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Strikes cripple French refineries over pension reforms

March 7, 2023

Striking unions blocked fuel deliveries from refineries across France. Unions have been at loggerheads with Macron's administration over a controversial reform to France's pension system.

CFDT unionists take part in a "filtering operation" at Clesud industrial area in Miramas, southern France, on March 7, 2023.
French unions have vowed to bring the country to a standstill with strikes at refineries blocking fuel transferImage: Clement Mahoudeau/AFP/Getty Images

French labor unions on Tuesday launched major strikes nationwide, in a fresh effort to push against President Emmanuel Macron's pension reform plans.

Unions have vowed to bring the country to a standstill as they battle pension reforms that would push the retirement age up two years and require further years of work to earn a full pension.

Police expect between 1.1 million and 1.4 million people to take to the streets in over 260 locations on Tuesday, the French AFP news agency cited an anonymous source as saying.

Screens display information above empty forecourts and platforms at the Gare de l'Est railway station in Paris, on March 7, 2023.
Strikes also affected France's regional and high-speed train serviceImage: Christophe Archambault/AFP/Getty Images

Strikes are also expected to affect regional and high-speed trains, halting four of the five in operation. Even more critically, refinery workers joined the strike, affecting fuel transfer nationwide.

Protests against the proposed pension reforms have been recurring since the start of the year. The biggest protest saw some 1.27 million people participate on January 31.

More than a million protest against France's pension reform

Where are strikes taking place?

The strikes blocked fuel deliveries from refineries nationwide as of Tuesday morning, according to the hard-line CGT union. The blockage could cause shortages at petrol stations.

The Esso refineries in northern France's Port Jerome and the south's Fos-Sur-Mer joined the Tuesday strike, the CGT announced.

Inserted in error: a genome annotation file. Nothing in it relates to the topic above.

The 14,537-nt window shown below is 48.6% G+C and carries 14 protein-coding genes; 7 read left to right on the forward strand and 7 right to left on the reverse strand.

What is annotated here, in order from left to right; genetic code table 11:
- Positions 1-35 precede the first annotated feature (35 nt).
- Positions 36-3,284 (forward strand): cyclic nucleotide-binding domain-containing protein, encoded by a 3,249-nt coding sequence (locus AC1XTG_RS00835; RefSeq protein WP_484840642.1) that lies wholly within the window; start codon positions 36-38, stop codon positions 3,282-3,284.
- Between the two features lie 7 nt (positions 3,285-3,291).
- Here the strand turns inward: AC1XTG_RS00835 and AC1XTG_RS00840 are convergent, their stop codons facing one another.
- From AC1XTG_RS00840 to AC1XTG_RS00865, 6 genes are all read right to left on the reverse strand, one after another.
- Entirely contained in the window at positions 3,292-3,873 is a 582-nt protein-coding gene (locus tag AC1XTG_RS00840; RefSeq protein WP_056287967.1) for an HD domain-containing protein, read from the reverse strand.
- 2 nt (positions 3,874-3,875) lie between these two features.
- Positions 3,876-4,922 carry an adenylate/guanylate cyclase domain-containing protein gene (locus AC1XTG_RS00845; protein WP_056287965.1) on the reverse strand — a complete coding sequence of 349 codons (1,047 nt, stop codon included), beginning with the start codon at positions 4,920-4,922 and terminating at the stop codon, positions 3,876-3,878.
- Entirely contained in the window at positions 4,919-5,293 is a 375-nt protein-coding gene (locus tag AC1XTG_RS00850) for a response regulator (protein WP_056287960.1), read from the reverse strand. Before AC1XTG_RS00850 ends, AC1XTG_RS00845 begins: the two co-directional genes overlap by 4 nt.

"The strike has begun everywhere... with deliveries blocked from all the refineries this morning," AFP quoted Eric Sellini, branch coordinator for the CGT union, as saying. The union had orchestrated a fuel shortage last autumn by launching a similar blockade.

CGT Trade unionists and employees gather beside the TotalEnergies refinery site, in Gonfreville-l'Orcher, near Le Havre, northwestern France, on October 11, 2022.
The CGT had orchestrated a fuel shortage last autumn by launching a similar blockadeImage: Franck Castel/picture alliance/abaca

Fuel giant TotalEnergies told the Reuters news agency that fuel deliveries at its French sites were halted. Out of the group's 296 agents on sites, 64% were on strike on Tuesday, a group spokesperson said.

Sellini told Reuters that a strike at Normandy's Gonfreville refinery was scheduled to hold until Thursday, whereas another at the Donges refinery in western France would last until Friday.

What is happening with the pension reform plan?

Protests against the pension reform plans have recently intensified, as the controversial bill arrived at the French houses of parliament for inking.

Weeks of debate in the French lower house ended without voting on raising the retirement age. The bill has now moved on to the upper house, with a debate that dragged on until the early hours of Tuesday morning.

The debate is due to resume Tuesday afternoon.

Why are the reform plans controversial?

Reforming the country's pension system was part of  Macron's platform both during the 2017 and 2022 elections.

The president and his administration argue that the reforms are "indispensable" for the pension system's survival. Macron said the pension fund is experiencing a looming deficit that must be dealt with as France's population gets older.

The president has argued that the population would have to work a little more to keep the pension fund in balance. To achieve this, the new system raises the retirement age from 62 to 64.

However, critics insist the government must find alternative ways to finance the pension fund.

They also argue that increasing the years of work in some strenuous, manual labor professions would not be physically possible, as well as unfair, given that these professionals start their careers at an earlier age.

Protesters chant slogans during a demonstration in Marseille, southern France, Thursday, Feb. 16, 2023.
Critics insist the government must find other ways to finance the pension fundImage: Daniel Cole/AP/picture alliance

rmt/sms (AFP, Reuters)